informed, and to sponsor and encourage educational meetings,
gatherings, lectures, and activities in genealogy and history. The
Melungeon Historical Society will be a membership organization, and
those interested in joining should contact Becky Nelson at

Applications for membership will be reviewed by our Membership
Committee and upon acceptance and dues paid, (check or Money order
only, payable to MHS, please do not send cash) members will be
entitled to newsletters, the latest information on Melungeons, a list
serve chat group, discounted or no fees for programs, voting and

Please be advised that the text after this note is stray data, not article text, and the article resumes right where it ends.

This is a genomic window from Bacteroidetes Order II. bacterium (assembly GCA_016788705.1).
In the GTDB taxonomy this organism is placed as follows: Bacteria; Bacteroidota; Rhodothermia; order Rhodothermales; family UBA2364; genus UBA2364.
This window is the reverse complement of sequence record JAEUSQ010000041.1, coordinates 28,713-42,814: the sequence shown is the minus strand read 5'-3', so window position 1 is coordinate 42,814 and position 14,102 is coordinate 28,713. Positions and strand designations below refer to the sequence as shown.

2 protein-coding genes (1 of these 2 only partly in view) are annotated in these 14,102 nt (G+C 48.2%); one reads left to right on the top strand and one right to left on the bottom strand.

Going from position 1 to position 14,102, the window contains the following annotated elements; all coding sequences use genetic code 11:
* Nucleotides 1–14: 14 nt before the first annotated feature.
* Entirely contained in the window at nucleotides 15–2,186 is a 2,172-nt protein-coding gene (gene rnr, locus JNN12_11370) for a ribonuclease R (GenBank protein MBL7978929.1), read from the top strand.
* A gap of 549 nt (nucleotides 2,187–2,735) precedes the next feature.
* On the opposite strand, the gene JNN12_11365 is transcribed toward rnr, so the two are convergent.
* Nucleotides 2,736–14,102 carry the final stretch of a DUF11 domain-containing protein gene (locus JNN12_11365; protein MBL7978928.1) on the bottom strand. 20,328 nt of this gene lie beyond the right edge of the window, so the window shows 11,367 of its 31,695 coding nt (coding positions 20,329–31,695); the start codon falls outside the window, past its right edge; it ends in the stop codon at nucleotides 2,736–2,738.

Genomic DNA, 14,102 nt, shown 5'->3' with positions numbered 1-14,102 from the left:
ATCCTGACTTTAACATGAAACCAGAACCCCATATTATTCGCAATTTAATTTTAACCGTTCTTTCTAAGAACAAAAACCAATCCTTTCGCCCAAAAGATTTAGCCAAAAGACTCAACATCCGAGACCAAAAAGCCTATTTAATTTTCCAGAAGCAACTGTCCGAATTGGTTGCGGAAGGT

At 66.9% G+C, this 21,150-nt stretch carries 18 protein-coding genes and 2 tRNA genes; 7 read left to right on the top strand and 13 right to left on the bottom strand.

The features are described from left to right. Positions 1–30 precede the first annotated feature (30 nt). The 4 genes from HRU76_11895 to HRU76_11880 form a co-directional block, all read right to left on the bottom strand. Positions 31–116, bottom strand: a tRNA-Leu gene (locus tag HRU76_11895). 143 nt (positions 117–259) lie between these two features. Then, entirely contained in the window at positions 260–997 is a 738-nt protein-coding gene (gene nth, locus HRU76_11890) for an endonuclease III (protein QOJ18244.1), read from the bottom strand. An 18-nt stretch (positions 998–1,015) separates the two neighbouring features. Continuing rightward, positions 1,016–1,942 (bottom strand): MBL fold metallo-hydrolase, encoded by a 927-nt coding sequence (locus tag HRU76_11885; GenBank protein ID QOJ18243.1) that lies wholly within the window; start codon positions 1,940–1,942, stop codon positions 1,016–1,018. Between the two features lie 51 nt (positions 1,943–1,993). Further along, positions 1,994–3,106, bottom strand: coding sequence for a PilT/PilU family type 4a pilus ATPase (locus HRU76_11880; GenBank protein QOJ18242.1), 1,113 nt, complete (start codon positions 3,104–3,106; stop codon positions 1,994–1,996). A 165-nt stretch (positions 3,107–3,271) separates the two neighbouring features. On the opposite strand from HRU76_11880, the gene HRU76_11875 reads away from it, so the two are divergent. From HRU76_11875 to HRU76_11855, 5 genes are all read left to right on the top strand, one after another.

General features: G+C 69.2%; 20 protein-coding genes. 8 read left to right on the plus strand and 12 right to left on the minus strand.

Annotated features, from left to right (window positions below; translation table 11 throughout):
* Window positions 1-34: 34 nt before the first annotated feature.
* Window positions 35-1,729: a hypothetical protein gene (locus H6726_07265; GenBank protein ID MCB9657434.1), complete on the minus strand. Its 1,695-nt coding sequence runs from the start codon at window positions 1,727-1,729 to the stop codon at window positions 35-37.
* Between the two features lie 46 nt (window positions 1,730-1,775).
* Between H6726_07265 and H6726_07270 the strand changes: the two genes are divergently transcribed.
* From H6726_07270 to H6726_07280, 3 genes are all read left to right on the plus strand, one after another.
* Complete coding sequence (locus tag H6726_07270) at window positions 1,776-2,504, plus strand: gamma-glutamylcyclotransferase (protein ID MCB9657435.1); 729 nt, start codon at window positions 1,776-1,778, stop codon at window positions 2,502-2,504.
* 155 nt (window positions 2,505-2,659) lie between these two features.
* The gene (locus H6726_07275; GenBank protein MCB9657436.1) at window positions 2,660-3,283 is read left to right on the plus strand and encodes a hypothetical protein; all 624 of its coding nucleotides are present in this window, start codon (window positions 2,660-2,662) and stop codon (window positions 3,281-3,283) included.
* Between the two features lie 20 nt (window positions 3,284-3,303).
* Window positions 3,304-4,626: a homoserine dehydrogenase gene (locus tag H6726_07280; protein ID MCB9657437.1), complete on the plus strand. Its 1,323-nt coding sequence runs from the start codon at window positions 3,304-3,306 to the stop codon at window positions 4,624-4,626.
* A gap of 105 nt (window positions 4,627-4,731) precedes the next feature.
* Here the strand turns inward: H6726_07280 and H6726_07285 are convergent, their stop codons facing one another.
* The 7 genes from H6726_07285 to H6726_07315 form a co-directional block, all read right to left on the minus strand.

nominations for the 2 at-large members of the board. Dues will be due
at 1 year intervals. If an application is not accepted, the
check/money order will be returned. Members are encouraged to send
documented charts of Melungeon family lines, on which you can furnish
data along with your application, data submitted will become the
property of the society for the intent of publication.

We look forward to a new era in Melungeon research and welcome all
who share our desire to preserve our Melungeon heritage.

Wayne Winkler
MHS President

Family History day to Feature Two Melungeon Authors

Wayne Winkler and Jack Goins will be speaking at 1:30 on Saturday, 14 June,
at the West Jefferson Presbyterian Church in West Jefferson, NC.

This is a Family History Day.

All those who are able to attend will find this a very interesting event.